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I complained in my Science review of Monty Newborn's Deep Blue vs. Kasparov that the tournament oriented work on computer chess was not contributing as much to the science of AI as it should.

AI has two tools for tackling problems. One is to use methods observed in humans, often observed only by introspection, and the other is to invent methods using ideas of computer science without worrying about whether humans do it this way. Chess programming employs both. Introspection is an unreliable way of determining how humans think, but introspectively suggested methods are valid as AI if they work.

Much of the mental computation done by chess players is invisible to the player and to outside observers. Patterns in the position suggest what lines of play to look at, and the pattern recognition processes in the human mind seem to be invisible to that mind. However, the parts of the move tree that are examined are consciously accessible.

It is an important advantage of chess as a Drosophila for AI that so much of the thought that goes into human chess play is visible to the player and even to spectators. When chess players argue about what is the right move in a position, they follow out lines of play, i.e. argue explicitly about parts of the move tree. Moreover, when a player is found to have made a mistake, it is almost always a failure to follow out a certain line of play rather than a misevaluation of a final position.

A person can examine only a much smaller fraction of the move tree than even the computers of 40 years ago. The ability of a chess master, or even an ordinary player, to look deeply into the move tree depends on his ability to decide that almost all moves are not worth examining. Because it is not visible what moves a player does not examine, how a master decides what not to examine has not been studied. When a superior player defeats an inferior, it would be worthwhile to understand why the master did not examine lines of play on which the inferior player wasted his time.

How to avoid wasting time on fruitless lines of investigation is important for success in every form of computer reasoning, e.g. mathematical theorem proving and problem solving on the basis of logical description of real world situations. Chess is an excellent domain for observing this and for inventing general criteria for ignoring the unimportant. Most likely, a major tool for this will be criteria for judging a move in a position as sufficiently similar to another situation in which the move was examined and found to be unpromising. Note that in an abstract tree there is no correspondence between edges leading out of different edges. In real games, approximate correspondences exist.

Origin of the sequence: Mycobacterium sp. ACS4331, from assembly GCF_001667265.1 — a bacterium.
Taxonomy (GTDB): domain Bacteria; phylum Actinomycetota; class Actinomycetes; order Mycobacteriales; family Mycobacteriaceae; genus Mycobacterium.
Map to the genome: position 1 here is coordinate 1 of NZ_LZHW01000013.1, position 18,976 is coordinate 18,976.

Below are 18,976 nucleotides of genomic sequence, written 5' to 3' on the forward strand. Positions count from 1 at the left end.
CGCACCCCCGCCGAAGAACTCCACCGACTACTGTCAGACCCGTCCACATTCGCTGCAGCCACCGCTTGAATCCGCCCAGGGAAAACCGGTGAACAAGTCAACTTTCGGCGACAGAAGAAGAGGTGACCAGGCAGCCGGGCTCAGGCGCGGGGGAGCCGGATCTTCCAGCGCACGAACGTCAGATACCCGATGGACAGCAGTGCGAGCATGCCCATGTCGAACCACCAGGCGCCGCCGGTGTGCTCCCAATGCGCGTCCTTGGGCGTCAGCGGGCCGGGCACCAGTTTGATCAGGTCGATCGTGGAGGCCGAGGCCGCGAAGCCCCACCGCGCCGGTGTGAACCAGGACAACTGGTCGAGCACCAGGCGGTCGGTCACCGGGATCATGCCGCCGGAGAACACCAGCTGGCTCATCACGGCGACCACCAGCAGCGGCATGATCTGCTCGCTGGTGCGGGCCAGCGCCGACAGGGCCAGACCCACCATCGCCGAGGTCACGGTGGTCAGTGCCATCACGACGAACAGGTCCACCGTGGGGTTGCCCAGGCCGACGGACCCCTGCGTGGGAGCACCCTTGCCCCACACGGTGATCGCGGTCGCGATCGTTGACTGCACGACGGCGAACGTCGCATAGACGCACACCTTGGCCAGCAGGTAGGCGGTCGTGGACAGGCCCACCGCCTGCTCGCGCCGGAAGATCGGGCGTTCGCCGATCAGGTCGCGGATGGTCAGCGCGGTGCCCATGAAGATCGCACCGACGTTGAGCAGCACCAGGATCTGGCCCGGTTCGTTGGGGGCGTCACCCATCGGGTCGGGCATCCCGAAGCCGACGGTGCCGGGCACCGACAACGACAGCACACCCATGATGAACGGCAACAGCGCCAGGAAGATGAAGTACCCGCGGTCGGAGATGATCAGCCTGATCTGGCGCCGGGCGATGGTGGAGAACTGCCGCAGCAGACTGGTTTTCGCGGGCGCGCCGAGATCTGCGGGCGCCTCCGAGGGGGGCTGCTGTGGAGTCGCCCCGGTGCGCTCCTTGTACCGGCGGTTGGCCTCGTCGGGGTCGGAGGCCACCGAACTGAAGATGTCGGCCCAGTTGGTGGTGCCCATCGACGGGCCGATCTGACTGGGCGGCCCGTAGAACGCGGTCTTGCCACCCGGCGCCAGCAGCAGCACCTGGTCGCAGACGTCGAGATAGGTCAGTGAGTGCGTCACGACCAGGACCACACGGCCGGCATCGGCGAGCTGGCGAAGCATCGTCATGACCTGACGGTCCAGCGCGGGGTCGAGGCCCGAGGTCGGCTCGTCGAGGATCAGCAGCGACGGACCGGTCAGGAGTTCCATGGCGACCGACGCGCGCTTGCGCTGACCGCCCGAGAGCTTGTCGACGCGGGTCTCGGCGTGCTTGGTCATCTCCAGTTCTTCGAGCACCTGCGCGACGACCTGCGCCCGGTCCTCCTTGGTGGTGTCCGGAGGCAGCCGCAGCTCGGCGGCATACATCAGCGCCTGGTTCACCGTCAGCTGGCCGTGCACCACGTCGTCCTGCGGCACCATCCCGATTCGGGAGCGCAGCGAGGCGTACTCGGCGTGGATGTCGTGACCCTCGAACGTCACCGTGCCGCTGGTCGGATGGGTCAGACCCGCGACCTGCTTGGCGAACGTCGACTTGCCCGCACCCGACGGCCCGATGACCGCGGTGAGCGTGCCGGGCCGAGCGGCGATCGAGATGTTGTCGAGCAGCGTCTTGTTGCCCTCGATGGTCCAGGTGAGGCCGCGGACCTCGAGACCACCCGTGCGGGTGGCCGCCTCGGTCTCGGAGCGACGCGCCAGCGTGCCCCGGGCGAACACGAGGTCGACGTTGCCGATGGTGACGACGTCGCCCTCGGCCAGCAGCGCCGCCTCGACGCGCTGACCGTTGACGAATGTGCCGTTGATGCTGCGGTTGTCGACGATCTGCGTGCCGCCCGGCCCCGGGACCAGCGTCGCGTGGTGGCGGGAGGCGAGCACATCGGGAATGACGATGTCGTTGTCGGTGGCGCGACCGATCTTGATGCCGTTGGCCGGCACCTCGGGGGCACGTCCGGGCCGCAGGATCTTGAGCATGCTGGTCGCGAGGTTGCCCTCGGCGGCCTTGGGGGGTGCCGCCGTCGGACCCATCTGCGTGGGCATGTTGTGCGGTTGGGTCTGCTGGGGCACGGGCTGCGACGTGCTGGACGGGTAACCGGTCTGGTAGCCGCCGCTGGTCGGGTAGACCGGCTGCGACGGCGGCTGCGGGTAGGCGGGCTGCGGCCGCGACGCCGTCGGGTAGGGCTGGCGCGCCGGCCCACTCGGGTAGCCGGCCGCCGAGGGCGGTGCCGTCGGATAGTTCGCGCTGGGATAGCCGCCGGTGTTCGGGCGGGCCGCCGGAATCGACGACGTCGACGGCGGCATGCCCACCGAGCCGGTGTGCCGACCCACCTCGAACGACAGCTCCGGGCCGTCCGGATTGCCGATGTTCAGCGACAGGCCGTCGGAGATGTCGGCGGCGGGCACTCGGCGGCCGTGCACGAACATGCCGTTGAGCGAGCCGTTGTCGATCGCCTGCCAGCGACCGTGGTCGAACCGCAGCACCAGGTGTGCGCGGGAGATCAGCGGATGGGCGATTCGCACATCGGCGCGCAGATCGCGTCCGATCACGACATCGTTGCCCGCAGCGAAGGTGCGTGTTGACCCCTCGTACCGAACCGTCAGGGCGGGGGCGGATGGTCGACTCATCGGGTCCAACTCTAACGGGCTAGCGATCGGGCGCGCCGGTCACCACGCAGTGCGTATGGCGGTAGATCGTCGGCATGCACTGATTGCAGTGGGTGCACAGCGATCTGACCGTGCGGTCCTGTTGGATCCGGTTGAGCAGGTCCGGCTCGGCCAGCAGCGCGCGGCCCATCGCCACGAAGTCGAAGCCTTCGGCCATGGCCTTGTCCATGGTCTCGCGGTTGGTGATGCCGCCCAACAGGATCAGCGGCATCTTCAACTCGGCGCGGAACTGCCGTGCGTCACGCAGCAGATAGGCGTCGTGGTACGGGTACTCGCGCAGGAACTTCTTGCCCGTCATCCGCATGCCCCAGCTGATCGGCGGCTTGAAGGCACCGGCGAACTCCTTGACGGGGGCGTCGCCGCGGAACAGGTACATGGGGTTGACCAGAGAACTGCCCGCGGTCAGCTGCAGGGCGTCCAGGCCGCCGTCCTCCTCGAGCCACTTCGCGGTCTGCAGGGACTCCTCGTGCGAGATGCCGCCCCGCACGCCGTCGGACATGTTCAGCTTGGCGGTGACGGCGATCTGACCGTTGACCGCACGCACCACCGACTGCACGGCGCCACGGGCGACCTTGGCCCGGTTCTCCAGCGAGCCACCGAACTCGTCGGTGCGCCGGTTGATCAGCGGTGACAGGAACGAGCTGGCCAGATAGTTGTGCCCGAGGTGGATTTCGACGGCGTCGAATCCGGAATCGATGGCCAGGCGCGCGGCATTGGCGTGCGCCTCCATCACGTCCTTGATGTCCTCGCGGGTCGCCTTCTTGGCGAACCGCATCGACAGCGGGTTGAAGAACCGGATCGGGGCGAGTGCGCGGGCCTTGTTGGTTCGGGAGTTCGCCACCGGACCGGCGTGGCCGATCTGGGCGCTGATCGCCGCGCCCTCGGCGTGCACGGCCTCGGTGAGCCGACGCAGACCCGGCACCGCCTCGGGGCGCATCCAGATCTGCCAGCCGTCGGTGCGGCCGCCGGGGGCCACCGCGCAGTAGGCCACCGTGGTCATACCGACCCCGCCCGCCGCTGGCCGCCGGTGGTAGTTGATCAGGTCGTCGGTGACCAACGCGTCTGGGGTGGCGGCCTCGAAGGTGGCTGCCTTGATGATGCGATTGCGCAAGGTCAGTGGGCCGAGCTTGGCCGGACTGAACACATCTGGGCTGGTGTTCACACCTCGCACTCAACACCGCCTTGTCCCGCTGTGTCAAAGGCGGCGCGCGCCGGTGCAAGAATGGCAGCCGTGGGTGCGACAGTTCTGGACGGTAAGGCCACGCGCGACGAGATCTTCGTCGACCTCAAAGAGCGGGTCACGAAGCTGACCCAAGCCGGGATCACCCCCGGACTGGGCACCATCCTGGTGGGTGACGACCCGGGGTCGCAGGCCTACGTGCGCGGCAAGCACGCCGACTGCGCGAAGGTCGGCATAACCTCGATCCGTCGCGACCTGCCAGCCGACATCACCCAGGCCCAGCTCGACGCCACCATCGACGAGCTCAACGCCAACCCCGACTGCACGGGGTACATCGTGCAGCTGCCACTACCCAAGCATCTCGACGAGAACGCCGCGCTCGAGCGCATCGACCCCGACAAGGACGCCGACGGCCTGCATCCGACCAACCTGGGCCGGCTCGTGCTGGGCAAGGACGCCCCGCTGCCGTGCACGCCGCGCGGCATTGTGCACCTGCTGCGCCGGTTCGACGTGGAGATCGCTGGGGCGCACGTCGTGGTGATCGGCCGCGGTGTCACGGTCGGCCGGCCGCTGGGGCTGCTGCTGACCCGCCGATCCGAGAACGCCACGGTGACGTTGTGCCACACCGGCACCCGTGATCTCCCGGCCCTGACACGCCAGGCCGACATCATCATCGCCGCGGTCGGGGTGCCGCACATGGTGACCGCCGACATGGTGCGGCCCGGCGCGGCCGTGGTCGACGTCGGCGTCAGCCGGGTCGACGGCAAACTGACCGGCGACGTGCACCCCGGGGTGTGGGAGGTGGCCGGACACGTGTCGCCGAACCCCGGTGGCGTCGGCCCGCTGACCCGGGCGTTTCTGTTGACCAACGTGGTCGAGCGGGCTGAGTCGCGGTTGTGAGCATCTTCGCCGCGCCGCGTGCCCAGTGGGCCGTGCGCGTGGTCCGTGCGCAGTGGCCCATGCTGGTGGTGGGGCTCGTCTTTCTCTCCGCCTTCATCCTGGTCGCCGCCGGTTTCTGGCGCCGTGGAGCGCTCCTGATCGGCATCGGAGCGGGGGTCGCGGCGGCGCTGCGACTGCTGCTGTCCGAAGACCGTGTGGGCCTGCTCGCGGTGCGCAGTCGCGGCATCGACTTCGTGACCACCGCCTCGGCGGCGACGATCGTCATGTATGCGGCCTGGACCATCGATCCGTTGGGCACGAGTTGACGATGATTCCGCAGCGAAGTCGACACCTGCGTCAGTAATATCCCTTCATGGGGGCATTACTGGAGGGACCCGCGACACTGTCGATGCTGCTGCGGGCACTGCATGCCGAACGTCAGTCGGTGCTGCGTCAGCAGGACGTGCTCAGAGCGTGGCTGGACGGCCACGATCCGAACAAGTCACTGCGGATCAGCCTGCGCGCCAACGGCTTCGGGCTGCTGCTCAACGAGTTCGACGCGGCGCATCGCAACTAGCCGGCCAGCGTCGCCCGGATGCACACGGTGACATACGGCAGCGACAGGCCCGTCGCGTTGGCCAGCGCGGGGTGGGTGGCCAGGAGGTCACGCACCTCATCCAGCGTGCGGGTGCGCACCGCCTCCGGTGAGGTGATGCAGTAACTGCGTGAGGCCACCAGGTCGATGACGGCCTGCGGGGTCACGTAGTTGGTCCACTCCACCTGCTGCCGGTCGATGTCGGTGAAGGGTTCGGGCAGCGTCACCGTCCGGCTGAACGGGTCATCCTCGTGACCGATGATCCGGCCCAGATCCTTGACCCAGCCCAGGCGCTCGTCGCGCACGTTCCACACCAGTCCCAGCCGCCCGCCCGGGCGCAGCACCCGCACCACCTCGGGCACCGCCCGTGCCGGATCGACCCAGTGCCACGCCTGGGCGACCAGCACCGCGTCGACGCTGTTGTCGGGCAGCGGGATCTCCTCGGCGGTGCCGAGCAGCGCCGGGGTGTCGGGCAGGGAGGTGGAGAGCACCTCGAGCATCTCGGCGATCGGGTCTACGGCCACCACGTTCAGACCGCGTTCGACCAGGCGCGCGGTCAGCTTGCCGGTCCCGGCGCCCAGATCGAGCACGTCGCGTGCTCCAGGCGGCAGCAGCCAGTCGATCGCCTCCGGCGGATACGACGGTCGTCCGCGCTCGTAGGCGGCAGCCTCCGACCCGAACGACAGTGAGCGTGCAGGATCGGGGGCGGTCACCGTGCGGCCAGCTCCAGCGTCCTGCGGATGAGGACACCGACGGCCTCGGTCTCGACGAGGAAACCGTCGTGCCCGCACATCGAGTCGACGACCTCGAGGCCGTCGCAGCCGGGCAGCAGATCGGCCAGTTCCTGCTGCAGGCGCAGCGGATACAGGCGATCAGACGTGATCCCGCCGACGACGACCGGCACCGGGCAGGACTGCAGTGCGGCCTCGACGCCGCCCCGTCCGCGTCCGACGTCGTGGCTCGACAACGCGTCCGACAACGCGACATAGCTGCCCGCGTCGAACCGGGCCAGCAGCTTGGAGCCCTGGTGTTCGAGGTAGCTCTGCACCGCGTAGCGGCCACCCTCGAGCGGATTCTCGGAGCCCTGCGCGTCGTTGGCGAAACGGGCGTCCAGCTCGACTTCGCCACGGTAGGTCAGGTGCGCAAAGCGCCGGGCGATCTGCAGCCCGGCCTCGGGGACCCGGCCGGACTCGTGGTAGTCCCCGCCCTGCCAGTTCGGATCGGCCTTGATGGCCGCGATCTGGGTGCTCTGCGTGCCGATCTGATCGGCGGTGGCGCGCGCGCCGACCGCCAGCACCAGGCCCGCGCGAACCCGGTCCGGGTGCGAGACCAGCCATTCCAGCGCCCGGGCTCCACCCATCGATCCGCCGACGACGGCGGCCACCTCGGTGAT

The killer heuristic and the anti-killer heuristic which suggest trying or not trying specific moves, i.e. assign properties to specific moves, are probably used by chess players in a more general form. Consider, "He is attacking my queen. If I don't move it or block the attack on it, he will capture it." This is more general than the killer heuristic which suggests trying early the specific move that captured the queen or led to its capture. Studying the abstractions used by chess players, e.g. "capture the undefended piece" will help devise more general ways of representing and inventing appropriate abstractions - and not only in chess.

Another kind of abstraction allows very large reductions in the tree of possiblilities. In my imminent note , I discuss how a tree of depth 20 can be reduced to a four node tree by ignoring distinctions between blacks's moves that are tactically similar and regarding moving the white king along a certain path as a single action as long as black keeps his king in a certain region. This idea, suggested by chess and developed in a chess context also has wider application.

Maybe it will turn out that chess is an inferior tool for understanding these general mechanisms of intelligent behavior. However, people whose interests are attracted to computer chess would do well to consider about how to identify the intellectual mechanisms involved.

These notes lack a bibliography of work using chess as a Drosophila, and the list of authors in my Science Review is inadequate. I hope to repair these deficiencies in future versions of these notes.

"Computer chess" and human chess gives an example of a problem quickly solvable by present chess programs that illustrates the use of ideas required for human level intelligence. The solution to the problem requires the idea of making two threats with one line of play---an idea useful in more domains than chess.

What is AI? is a nontechnical introductory essay.

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